Target Term: Operant Extinction
Definition: Withholding all reinforcement from a previously reinforced behavior maintained by its consequences.
Example in everyday context: Allie connects with someone through a dating site, and they exchange multiple emails. Allie’s email-writing behavior is maintained by the consequence of receiving an email back. After a few weeks, Allie stops receiving any response to her messages.
Example in clinical context: A patient flicks the light switch on an off which makes the lights in their room go on and off. Hospital staff disconnect the light from the switch, so the patient can still flick the switch, but the light does not come on. Access to the reinforcer (lights on and off) has been withheld.
Example in supervision/consultation context: A student engages in screaming to gain attention from caregivers and peers. Previously, the teacher and other students would give the student a lot of attention for screaming. Today, the teachers and the rest of the class begin to completely withhold attention contingent on the screaming behavior.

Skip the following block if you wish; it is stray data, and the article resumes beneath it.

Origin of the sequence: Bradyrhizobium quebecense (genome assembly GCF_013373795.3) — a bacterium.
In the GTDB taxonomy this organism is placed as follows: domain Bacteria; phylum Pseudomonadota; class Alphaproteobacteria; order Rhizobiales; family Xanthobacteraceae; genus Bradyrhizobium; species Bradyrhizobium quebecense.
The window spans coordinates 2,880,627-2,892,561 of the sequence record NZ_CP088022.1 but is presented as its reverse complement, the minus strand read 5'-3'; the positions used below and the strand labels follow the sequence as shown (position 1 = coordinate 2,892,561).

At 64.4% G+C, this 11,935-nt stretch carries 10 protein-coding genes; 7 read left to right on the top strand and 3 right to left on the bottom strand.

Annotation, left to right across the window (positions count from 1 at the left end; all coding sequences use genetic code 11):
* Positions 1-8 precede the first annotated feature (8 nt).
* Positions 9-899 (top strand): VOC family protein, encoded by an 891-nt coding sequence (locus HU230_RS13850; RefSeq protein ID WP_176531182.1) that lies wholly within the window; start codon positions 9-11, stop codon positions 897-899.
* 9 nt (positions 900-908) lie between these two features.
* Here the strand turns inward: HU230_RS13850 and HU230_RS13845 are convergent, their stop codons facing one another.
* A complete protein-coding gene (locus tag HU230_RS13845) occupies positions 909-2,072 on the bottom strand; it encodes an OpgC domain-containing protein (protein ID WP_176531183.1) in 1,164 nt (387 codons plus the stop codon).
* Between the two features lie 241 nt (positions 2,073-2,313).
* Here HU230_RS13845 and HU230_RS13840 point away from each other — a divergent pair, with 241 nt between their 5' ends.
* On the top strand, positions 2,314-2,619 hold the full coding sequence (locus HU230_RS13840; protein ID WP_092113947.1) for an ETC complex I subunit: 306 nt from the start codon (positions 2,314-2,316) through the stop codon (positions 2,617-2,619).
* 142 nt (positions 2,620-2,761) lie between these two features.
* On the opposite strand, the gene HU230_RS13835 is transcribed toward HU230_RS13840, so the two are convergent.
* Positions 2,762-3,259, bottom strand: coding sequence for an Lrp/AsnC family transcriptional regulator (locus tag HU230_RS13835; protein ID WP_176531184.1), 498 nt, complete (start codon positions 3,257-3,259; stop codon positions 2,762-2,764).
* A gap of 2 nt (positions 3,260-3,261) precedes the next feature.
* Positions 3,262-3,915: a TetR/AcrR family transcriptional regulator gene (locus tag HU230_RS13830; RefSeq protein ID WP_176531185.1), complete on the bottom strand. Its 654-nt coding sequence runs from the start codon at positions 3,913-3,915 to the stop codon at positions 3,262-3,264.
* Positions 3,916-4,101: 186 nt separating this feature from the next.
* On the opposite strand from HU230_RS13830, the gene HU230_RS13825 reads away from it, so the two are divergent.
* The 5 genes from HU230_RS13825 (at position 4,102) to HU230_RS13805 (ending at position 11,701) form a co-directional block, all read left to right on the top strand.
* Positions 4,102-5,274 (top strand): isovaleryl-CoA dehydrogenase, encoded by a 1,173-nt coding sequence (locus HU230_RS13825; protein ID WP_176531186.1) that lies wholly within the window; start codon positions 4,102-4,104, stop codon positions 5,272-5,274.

Why it matters: Clinically, extinction should be considered as part of a comprehensive treatment package involving teaching replacement skills. Behavior analysts should prepare for extinction bursts and possibly extinction induced aggression when implementing extinction.